US 3548239 A
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Description (OCR text may contain errors)
Dec. 15, 1970 c. J. EATON 3,548,239
SPARK PLUG ELECTRODE CONSTRUCTION Filed Sept. 5, 1968 EYE-3- ll. ll "5 I NVENTOR.
P: \W EARL JEATUN.
TIE-E- W A TTYE.
3 548 239 SPARK PLUG nrnrnbnn coNsrnUorroN Carl J. Eaton, Toledo, Ohio, assignor to Champion Spark Plug Company, Toledo, Ohio, a corporation of Delaware Filed Sept. 3, 1968, Ser. No. 756,743 Int. Cl. Hillt 13/20 US. Cl. 313-136 8 Claims ABSTRACT OF THE DISCLOSURE An improved center electrode construction for spark plugs used in high performance internal combustion engines. The body portion of the electrode comprises a corrosion resistant metallic sheath which has a sealed end and which is filled with a heat conductive metal. A headed, fine wire firing tip of a non-weldable, corrosive nesistant metal is inserted into a cap which is then welded to the sealed end of the metallic sheath.
BACKGROUND OF THE INVENTION This invention relates broadly to spark plugs, and, more particularly, to a fine wire tip electrode which can be incorporated into a spark plug assembly for high performance internal combustion engines.
It is desirable to construct the center electrodes of spark plugs used in highly corrosive conditions of a material having a high degree of corrosion resistance. Spark plugs made of expensive corrosion resistant materials generally employ small sized electrodes and are often referred to as fine wire spark plugs. The center electrode of a typical fine wire spark plug terminates at its firing end in a tip constructed of a highly corrosion resistant material. Platinum and its alloys have been used for this purpose in the prior art. Such materials can be cold worked, and in prior art electrodes having a platinum or alloy tip, a head or shoulder portion is formed on a platinum rod by cold upsetting.
It has been discovered that other elements, for examples, iridium, tungsten, molybdenum, ruthenium, rhodium, and alloys thereof are often superior to platinum for use in spark plug electrodes which are subjected to arcing in the corrosive atmosphere of an internal combustion engine. However, these elements are much more diflic'ult to work than is platinum because of their fibrous characteristics which render them very brittle. It is virtually impossible to form heads, on rods made of materials such as iridium, by a cold upsetting operation.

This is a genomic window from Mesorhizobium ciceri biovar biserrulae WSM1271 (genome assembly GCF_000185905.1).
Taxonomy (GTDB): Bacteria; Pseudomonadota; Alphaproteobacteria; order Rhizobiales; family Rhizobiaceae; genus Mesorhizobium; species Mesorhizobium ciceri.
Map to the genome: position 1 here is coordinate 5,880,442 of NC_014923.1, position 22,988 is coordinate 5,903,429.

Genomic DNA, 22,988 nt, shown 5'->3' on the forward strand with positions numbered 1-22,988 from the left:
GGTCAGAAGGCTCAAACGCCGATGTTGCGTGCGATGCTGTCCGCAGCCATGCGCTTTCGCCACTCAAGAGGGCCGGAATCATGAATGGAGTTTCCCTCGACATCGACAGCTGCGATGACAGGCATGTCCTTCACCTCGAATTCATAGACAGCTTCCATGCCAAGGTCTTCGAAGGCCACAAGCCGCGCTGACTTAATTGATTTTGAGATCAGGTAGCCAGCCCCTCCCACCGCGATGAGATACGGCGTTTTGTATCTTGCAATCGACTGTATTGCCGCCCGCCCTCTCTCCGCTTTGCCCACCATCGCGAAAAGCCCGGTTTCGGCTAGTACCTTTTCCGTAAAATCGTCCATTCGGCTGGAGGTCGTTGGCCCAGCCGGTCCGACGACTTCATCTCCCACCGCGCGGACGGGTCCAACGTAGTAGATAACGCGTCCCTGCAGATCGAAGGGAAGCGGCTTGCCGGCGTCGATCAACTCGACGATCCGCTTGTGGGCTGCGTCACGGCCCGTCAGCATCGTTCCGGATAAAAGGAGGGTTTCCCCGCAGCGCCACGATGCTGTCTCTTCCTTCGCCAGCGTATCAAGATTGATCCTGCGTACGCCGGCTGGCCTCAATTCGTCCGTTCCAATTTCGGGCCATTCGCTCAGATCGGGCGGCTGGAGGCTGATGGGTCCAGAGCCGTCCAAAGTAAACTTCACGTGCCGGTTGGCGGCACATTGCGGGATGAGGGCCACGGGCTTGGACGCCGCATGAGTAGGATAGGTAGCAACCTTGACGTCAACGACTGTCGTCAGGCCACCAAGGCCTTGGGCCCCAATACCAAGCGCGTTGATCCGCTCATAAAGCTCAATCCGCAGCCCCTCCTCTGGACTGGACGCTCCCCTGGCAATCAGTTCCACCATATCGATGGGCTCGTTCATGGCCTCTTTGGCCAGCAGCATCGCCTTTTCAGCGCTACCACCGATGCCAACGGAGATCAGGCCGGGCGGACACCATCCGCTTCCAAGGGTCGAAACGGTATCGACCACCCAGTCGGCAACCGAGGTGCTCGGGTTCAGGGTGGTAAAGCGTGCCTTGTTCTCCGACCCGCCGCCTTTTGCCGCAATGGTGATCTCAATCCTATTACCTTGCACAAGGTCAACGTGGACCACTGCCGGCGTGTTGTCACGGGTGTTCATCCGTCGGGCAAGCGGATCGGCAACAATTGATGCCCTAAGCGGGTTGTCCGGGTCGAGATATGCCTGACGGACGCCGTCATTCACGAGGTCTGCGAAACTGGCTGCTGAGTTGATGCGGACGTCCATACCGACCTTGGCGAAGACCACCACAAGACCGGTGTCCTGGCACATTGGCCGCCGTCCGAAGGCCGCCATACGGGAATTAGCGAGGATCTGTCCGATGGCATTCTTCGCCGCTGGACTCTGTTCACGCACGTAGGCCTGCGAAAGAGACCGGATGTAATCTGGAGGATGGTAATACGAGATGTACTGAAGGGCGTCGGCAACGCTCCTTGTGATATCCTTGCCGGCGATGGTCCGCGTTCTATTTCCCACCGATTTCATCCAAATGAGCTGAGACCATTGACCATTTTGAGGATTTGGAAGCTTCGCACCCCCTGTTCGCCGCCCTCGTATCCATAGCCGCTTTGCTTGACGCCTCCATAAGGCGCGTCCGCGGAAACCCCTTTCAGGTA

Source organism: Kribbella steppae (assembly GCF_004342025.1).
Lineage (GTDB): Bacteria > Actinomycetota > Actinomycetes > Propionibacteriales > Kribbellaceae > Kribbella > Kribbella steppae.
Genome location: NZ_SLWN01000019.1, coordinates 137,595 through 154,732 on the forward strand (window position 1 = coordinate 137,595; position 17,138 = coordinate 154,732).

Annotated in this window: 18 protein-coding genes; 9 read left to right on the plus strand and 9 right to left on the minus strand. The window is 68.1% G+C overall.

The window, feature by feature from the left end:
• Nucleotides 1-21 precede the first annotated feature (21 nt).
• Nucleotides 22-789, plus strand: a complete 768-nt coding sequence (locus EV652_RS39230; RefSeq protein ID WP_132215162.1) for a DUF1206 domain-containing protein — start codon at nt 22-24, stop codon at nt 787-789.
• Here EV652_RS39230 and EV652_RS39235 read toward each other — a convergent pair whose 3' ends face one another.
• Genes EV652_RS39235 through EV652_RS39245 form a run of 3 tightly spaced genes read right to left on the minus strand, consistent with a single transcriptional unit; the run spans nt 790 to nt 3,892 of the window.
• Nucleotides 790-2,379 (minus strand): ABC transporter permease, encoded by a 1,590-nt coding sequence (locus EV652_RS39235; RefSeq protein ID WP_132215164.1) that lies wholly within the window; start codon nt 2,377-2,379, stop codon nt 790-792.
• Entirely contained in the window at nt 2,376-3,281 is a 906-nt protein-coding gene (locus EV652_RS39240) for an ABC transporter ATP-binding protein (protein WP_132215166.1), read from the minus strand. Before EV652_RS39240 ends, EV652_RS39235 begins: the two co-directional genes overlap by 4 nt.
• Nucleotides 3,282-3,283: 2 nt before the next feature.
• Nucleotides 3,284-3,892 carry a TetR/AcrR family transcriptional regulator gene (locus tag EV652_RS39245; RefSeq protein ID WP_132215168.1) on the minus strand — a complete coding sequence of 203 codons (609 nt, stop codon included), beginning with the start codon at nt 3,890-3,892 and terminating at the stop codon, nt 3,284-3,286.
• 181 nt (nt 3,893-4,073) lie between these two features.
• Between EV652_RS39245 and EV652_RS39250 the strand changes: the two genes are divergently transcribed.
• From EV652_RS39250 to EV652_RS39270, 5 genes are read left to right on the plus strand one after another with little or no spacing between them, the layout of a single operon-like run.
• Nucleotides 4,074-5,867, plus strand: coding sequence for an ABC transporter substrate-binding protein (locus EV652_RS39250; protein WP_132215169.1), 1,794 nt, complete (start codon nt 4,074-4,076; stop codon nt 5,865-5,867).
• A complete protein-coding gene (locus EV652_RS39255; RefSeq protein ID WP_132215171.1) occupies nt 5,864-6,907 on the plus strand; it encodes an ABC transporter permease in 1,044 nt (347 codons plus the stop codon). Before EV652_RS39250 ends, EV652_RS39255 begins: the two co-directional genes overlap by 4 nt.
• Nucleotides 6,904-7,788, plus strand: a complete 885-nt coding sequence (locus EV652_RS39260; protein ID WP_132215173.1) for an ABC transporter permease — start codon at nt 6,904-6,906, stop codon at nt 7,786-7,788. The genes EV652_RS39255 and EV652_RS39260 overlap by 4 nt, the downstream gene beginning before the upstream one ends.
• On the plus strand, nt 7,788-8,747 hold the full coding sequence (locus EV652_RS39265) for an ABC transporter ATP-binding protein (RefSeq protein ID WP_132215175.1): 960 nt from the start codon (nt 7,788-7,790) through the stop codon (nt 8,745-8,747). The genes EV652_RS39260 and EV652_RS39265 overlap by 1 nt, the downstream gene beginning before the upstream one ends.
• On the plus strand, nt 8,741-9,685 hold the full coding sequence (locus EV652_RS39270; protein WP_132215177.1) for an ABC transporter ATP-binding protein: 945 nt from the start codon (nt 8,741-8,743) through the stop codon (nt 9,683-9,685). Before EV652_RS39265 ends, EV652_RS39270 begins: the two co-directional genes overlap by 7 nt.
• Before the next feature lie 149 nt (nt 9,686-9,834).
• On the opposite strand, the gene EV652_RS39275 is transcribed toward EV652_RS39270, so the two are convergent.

A portion of the center electrode immediately above the tip electrode often consists of a conductor such as silver. When platinum tips are used, a chemical surface bond is formed between the platinum tip and the silver. However, this is not true when, for example, an iridium tip is used. Because no appreciable chemical or metallurgical bonding occurs, the iridium tip has a tendency to move or rotate in its seat.
Attempts have been made to place a spherical head on an iridium rod, which head is then embedded in the silver portion of the center electrode. However, when the iridium rod is heated to the melting point and then molded into the desired shape, recrystallization occurs. Recrystallized fibrous metals are extremely brittle and, as such, are very susceptible to tensile or vibrational failures. One solution to this problem is described in US. Pat. No. 3,315,113, which discloses a method for forming a shoulder on fine pieces of iridium rods.